Artificial intelligence is set to create more than 7m new UK jobs in healthcare, science and education by 2037, more than making up for the jobs lost in manufacturing and other sectors through automation, according to a report.
A report from PricewaterhouseCoopers argued that AI would create slightly more jobs (7.2m) than it displaced (7m) by boosting economic growth. The firm estimated about 20% of jobs would be automated over the next 20 years and no sector would be unaffected.
AI and related technologies such as robotics, drones and driverless vehicles would replace human workers in some areas, but also create many additional jobs as productivity and real incomes rise and new and better products were developed, PwC said.
Increasing automation in factories is a long-term trend but robots such as Pepper, created by Japan’s Softbank Robotics, are beginning to be used in shops, banks and social care, raising fears of widespread job losses.
However, PwC estimated that healthcare and social work would be the biggest winners from AI, where employment could increase by nearly 1 million on a net basis, equivalent to more than a fifth of existing jobs in the sector.
Professional, scientific and technical services, including law, accounting, architecture and advertising firms, are forecast to get the second-biggest boost, gaining nearly half a million jobs, while education is set to get almost 200,000 extra jobs.
John Hawksworth, the chief economist at PwC, said: “Healthcare is likely to see rising employment as it will be increasingly in demand as society becomes richer and the UK population ages. While some jobs may be displaced, many more are likely to be created as real incomes rise and patients still want the ‘human touch’ from doctors, nurses and other health and social care workers.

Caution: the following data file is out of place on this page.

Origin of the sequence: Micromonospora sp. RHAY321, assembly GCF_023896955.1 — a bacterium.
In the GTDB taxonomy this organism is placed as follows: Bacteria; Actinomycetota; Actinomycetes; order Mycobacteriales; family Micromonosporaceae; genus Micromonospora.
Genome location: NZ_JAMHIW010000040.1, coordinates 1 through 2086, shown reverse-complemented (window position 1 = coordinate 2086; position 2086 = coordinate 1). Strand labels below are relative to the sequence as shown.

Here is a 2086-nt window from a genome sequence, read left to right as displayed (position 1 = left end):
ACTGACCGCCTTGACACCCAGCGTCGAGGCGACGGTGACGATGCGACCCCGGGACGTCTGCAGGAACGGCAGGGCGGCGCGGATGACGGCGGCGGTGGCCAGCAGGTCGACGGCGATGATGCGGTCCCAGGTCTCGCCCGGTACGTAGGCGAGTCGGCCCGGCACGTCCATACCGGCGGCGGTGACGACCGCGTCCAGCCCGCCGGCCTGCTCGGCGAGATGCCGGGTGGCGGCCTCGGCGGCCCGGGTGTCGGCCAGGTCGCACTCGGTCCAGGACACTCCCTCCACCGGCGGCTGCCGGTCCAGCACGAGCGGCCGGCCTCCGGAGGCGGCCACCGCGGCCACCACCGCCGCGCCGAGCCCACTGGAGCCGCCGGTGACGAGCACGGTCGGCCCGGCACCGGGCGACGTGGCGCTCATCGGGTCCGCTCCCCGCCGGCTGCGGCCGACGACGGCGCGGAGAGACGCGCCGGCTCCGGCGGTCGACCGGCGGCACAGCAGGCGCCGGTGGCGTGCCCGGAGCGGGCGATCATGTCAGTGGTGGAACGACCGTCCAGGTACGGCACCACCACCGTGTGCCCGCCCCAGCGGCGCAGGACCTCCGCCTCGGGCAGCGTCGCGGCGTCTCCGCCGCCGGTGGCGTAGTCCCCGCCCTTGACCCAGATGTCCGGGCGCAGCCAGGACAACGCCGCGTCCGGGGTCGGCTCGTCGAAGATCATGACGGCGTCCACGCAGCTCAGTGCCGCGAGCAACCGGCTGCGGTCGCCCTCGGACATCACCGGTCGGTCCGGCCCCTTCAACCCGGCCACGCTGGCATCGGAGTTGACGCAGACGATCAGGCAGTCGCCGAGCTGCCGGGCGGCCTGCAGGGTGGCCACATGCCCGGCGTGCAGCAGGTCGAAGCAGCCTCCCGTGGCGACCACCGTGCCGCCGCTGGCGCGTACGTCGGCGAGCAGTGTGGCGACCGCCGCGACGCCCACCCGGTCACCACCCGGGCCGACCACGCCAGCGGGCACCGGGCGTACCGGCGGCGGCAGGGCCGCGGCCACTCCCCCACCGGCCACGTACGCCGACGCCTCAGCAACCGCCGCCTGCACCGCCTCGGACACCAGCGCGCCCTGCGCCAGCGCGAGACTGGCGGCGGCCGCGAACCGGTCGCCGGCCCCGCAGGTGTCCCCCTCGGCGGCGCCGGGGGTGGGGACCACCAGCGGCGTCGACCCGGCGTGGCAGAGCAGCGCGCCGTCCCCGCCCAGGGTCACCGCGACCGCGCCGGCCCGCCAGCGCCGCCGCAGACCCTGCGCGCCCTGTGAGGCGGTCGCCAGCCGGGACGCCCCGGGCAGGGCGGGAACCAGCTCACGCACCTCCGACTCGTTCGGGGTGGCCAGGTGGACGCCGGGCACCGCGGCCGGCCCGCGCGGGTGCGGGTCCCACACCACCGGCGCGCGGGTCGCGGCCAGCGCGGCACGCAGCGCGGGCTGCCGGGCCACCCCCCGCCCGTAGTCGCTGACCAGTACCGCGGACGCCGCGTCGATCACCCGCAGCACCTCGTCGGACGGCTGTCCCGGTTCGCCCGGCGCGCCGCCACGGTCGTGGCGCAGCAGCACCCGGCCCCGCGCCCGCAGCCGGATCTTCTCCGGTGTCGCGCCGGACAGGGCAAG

“On the other hand, as driverless vehicles roll out across the economy and factories and warehouses become increasingly automated, the manufacturing and transportation and storage sectors could see a reduction in employment levels.”
PwC estimated the manufacturing sector could lose a quarter of current jobs through automation by 2037, a total of nearly 700,000.
Transport and storage are estimated to lose 22% of jobs – nearly 400,000 – followed by public administration and defence, with a loss of almost 275,000 jobs, an 18% reduction. Clerical tasks in the public sector are likely to be replaced by algorithms while in the defence industry humans will increasingly be replaced by drones and other technologies.
London – home to more than a quarter of the UK’s professional, scientific and technical activities – will benefit the most from AI, with a 2.3% boost, or 138,000 extra jobs, the report said. The east Midlands is expected to see the biggest net reduction in jobs: 27,000, a 1.1% drop.